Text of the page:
Register to reply

Help with a matrix

by skujesco2014
Tags: matrix
Share this thread:
skujesco2014
#1
Jul26-14, 03:24 PM
P: 16
Hi, all. I'm in desperate need of assistance with a matrix I can't get my head around of. I want to solve a system of equations of the type [itex]Ax=b[/itex], where

[tex]
A=\begin{pmatrix}
2 & 5 & -3 \\
1 & -2 & 1 \\
7 & 4 & -3
\end{pmatrix}
[/tex]

and where

[tex]
b=\begin{pmatrix}
-2 \\
-1 \\
-7
\end{pmatrix}
[/tex]



that is, [itex]b[/itex] is the negative of the first column. Written as it is above, [itex]A[/itex] has zero determinant and the determinant formed when the[itex] k^{th}[/itex] column of [itex]A[/itex] is substituted by the vector [itex]b[/itex] is clearly zero as well. A theorem says that in this case the system has infinite solutions. If one reduces the system to reduced row-echelon form the solutions can be parameterized as, for example, [itex]x_3=t,x_2=5t/9,x_1=t−1[/itex]. An immediate solution by inspection is [itex]x=(−1,0,0)^T[/itex] which one obtains letting [itex]t=0[/itex].

But let's give another value of [itex]t[/itex], for example, [itex]t=1[/itex] which gives [itex]x=(0,5/9,1)^T[/itex]. This is one of the parameterized solutions and yet it does not satisfy the original system. It does, however, satisfy the reduced system obtained from the original by gaussian elimination and should be equivalent, i.e.,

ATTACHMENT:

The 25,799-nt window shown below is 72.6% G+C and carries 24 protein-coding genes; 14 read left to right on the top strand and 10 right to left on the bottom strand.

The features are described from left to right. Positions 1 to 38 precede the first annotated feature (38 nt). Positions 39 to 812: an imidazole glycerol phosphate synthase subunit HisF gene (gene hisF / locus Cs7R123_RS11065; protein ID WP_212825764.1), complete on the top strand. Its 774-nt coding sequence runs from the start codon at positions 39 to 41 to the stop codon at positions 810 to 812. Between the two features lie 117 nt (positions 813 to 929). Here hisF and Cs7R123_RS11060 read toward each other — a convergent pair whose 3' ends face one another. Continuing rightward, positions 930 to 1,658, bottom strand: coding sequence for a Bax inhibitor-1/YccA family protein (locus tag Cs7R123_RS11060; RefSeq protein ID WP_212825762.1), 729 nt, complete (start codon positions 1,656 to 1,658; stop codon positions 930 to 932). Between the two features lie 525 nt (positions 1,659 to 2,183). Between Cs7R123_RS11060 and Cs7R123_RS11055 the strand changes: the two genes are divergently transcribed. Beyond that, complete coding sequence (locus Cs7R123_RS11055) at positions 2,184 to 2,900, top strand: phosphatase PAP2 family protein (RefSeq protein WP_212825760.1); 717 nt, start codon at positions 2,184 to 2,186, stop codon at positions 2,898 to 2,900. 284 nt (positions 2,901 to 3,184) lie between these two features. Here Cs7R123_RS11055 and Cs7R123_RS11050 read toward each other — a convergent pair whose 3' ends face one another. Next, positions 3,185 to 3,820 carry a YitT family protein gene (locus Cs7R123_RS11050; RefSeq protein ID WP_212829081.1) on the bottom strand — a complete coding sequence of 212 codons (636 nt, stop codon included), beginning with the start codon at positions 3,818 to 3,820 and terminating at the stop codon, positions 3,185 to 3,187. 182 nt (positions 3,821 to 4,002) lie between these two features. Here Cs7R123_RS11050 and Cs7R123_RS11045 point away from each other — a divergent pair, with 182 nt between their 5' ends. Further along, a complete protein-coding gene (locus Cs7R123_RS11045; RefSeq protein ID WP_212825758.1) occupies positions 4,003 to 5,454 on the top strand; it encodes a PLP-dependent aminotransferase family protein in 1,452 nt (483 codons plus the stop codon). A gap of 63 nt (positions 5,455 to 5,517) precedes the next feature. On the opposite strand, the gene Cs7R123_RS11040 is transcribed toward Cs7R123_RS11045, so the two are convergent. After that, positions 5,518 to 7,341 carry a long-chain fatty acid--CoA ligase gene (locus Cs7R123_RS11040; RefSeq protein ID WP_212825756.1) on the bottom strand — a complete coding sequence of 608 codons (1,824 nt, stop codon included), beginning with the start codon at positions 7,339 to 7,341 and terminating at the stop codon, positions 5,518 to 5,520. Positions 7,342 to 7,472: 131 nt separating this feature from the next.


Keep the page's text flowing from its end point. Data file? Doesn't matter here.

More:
[tex]
\begin{cases}
x_1-x_3 &=-1\\
9x_2-5x_3 & = 0
\end{cases}
[/tex]


But shouldn't my parameterized solution satisfy both original and reduced systems, no matter what? Yet, the only satisfying solution for the original system seems to be [itex]x=(−1,0,0)^T[/itex]. What am I not seeing here?

Thanks in advance.
Phys.Org News Partner Mathematics news on Phys.org
Researcher figures out how sharks manage to act like math geniuses
Math journal puts Rauzy fractcal image on the cover
Heat distributions help researchers to understand curved space
Greg Bernhardt
#2
Aug3-14, 12:02 PM
Admin
Greg Bernhardt's Avatar
P: 9,711
I'm sorry you are not generating any responses at the moment. Is there any additional information you can share with us? Any new findings?
jostpuur
#3
Aug3-14, 01:01 PM
P: 2,068
The vector

[tex]
\left(\begin{array}{c}
1 \\ 5 \\ 9 \\
\end{array}\right)
[/tex]

is contained in the kernel of the mentioned matrix, and all other elements of the kernel can be obtained by scaling this. It seems you have attempted to scale this by a factor [itex]\frac{t}{9}[/itex] with a real coefficient [itex]t[/itex], but you have made a mistake with the [itex]x_1[/itex] component.


Register to reply

Related Discussions
Defining matrix of variables in mathematica and solving matrix differential equation Math & Science Software 4
Variance-covariance matrix and correlation matrix for estimated parameters Set Theory, Logic, Probability, Statistics 0
Real matrix - eigenvector matrix R - diagonal eigenvalue matrix L Programming & Computer Science 0
[Matrix Algebra] Special matrix, columns as a first order derivatives Calculus & Beyond Homework 1
Prove that Hermitian/Skew Herm/Unitary Matrix is a Normal Matrix Calculus & Beyond Homework 2